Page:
This guide will discuss developing parts of a text with cause-effect and narrative methods. In your writing there are many ways to develop your writing including narration, compare and contrast, etc but we will go over cause-effect and narration specifically.
According to College Board, it is, "When developing ideas through cause-effect, writers present a cause, assert effects or
consequences of that cause, or present a series of causes and the subsequent effect(s)." In other words, it explains what happens and why it happens.
According to College Board, it is, "When developing ideas through narration, writers offer details about real-life experiences
and offer reflections and insights on the significance of those experiences."
How can we use both methods?
Identify the cause: Start by identifying the event or situation that caused something to happen. This could be a historical event, a decision, or a series of events.
Explain the effects: After identifying the cause, explain the effects that followed. These could be short-term or long-term effects, direct or indirect effects, and positive or negative effects.
Provide evidence: To support your argument, provide evidence that supports the cause-effect relationship. This could be data, statistics, expert opinions, or real-life examples.
Use transitional words: To connect the cause and effect, use transitional words such as "as a result," "therefore," "hence," "consequently," and "so."
Show the relationship: Make sure to show the relationship between the cause and effect and explain how the cause led to the effect.
Choose a narrative structure: There are several narrative structures to choose from, such as chronological order, flashbacks, and non-linear narratives. Choose the one that works best for your story.
Develop the plot: Once you have chosen the narrative structure, develop the plot of your story. This could be a series of events or a single event that unfolds over time.
Create characters: To make your story more engaging, create characters who will be involved in the events. Make sure that they are well-developed and that their actions and emotions drive the story.
Use descriptive language: To bring your story to life, use descriptive language to describe the setting, characters, and events. This will help to create a vivid and engaging story.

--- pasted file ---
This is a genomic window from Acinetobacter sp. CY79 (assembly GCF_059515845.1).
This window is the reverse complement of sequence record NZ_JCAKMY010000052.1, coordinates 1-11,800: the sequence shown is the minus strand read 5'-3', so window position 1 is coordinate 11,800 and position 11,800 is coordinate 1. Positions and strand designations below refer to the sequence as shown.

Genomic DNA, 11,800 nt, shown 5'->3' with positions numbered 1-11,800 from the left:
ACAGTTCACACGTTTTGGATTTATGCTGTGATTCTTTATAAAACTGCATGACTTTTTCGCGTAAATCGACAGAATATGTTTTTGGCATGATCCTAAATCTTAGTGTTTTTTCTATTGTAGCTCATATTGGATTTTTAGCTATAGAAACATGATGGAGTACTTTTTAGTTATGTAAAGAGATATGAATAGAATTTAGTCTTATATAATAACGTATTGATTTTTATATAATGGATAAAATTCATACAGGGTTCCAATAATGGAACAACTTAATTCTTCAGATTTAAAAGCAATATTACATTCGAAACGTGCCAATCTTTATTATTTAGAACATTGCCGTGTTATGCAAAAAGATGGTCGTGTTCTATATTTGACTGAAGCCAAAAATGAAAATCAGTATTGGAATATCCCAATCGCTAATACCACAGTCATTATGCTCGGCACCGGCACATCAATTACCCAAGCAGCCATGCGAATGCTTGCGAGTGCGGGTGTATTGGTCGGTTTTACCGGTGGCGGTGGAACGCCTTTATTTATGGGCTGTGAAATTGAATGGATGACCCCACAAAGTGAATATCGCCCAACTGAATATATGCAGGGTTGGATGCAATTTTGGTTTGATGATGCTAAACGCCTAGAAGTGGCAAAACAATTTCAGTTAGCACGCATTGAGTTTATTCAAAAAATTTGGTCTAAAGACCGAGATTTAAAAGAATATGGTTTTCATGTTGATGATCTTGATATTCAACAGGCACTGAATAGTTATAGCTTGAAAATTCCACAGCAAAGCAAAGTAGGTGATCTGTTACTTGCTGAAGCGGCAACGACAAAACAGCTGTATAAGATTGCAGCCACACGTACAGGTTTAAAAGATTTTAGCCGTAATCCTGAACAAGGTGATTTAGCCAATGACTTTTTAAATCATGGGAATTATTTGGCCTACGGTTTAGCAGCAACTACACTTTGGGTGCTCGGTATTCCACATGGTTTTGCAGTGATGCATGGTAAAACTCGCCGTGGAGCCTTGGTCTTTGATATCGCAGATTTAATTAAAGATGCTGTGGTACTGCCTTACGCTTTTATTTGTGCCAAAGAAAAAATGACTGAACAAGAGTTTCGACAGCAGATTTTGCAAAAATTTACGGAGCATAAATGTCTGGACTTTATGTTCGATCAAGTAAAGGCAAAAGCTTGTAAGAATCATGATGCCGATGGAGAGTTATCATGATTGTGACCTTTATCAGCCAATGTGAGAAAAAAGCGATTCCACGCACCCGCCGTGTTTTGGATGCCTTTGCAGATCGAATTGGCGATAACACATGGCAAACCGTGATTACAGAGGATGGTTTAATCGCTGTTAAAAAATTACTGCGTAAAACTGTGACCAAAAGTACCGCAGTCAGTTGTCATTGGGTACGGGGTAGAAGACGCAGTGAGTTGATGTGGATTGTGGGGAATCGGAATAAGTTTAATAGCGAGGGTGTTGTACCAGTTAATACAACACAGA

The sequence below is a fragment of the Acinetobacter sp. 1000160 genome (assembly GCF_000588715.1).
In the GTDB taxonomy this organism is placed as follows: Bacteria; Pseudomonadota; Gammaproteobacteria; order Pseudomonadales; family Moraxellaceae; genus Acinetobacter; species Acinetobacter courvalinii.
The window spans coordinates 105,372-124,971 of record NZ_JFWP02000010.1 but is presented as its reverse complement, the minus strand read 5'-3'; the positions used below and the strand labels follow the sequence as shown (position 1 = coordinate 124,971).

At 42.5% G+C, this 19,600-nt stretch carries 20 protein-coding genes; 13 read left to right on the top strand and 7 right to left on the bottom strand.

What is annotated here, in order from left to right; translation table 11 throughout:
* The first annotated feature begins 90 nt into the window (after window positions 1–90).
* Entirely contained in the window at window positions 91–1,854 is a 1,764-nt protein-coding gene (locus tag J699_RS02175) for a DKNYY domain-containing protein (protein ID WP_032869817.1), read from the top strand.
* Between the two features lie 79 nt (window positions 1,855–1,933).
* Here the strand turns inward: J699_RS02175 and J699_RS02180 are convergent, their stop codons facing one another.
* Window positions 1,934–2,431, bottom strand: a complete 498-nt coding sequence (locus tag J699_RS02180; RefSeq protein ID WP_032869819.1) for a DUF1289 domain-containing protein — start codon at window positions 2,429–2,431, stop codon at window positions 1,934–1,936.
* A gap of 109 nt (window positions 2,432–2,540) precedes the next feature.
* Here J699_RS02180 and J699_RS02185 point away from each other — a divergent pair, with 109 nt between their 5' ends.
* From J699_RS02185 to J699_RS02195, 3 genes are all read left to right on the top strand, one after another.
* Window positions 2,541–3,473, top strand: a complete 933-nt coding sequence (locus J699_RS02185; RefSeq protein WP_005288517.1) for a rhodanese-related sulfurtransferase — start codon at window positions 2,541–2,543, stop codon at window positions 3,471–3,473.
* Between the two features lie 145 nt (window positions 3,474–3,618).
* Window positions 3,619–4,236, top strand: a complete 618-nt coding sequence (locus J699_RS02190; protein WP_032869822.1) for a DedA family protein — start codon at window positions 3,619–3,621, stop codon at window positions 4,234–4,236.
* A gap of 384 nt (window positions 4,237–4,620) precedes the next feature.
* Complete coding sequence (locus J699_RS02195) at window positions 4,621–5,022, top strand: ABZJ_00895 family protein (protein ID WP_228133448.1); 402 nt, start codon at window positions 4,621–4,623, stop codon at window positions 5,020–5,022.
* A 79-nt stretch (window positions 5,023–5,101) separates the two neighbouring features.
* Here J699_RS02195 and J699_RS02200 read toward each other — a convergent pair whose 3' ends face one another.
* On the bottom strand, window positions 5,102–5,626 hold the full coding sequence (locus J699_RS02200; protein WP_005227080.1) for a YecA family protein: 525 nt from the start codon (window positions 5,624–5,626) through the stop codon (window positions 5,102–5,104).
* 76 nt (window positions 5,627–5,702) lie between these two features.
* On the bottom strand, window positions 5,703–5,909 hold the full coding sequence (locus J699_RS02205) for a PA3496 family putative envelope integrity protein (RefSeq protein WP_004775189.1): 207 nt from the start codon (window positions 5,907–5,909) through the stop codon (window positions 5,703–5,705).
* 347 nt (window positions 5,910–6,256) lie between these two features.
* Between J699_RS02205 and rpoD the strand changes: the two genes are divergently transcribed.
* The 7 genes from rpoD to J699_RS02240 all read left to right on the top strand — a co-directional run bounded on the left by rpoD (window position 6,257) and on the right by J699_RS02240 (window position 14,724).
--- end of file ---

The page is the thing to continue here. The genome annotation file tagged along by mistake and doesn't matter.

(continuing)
Show the impact of events: Throughout the story, show the impact of events on the characters and how they respond to the events. This will help to build tension and make the story more engaging.
"The Civil Rights Movement of the 1950s and 1960s was a result of decades of racial inequality and segregation in the United States. As a result of this movement, African Americans were finally granted equal rights and freedoms, including the right to vote, access to education, and equal treatment under the law (Garrow, 1986). However, this progress did not come without a fight. Civil rights leaders such as Martin Luther King Jr. and Rosa Parks led nonviolent protests and sit-ins to challenge the existing laws and bring attention to the issue (Garrow, 1986). As a result of these protests, the Civil Rights Act of 1964 was passed, which prohibited discrimination on the basis of race, color, religion, sex, or national origin (Garrow, 1986). This act marked a turning point in the fight for racial equality and paved the way for future progress in civil rights."
"In the summer of 1963, Martin Luther King Jr. led a march on Washington D.C. to demand equal rights for African Americans. Thousands of people from across the country joined the march to show their support for the cause (Garrow, 1986). As they walked, they sang freedom songs and chanted slogans, their voices echoing through the streets of the nation's capital (Garrow, 1986). Despite the rain that began to fall, they refused to leave, determined to make their voices heard (Garrow, 1986). Finally, after hours of marching and chanting, Martin Luther King Jr. stepped up to the Lincoln Memorial and delivered his famous "I Have a Dream" speech, which inspired a generation and became one of the defining moments of the Civil Rights Movement (Garrow, 1986). Through this powerful speech and the nonviolent protests of the Civil Rights Movement, Martin Luther King Jr. helped to bring about change and secure equal rights for African Americans in the United States."
The use of both the cause-effect and narrative methods in writing allows for a clear and engaging presentation of information. These methods help to connect events, build tension, and illustrate the impact of events on individuals and society. By utilizing these methods, writers can effectively convey their message and leave a lasting impression on their audience.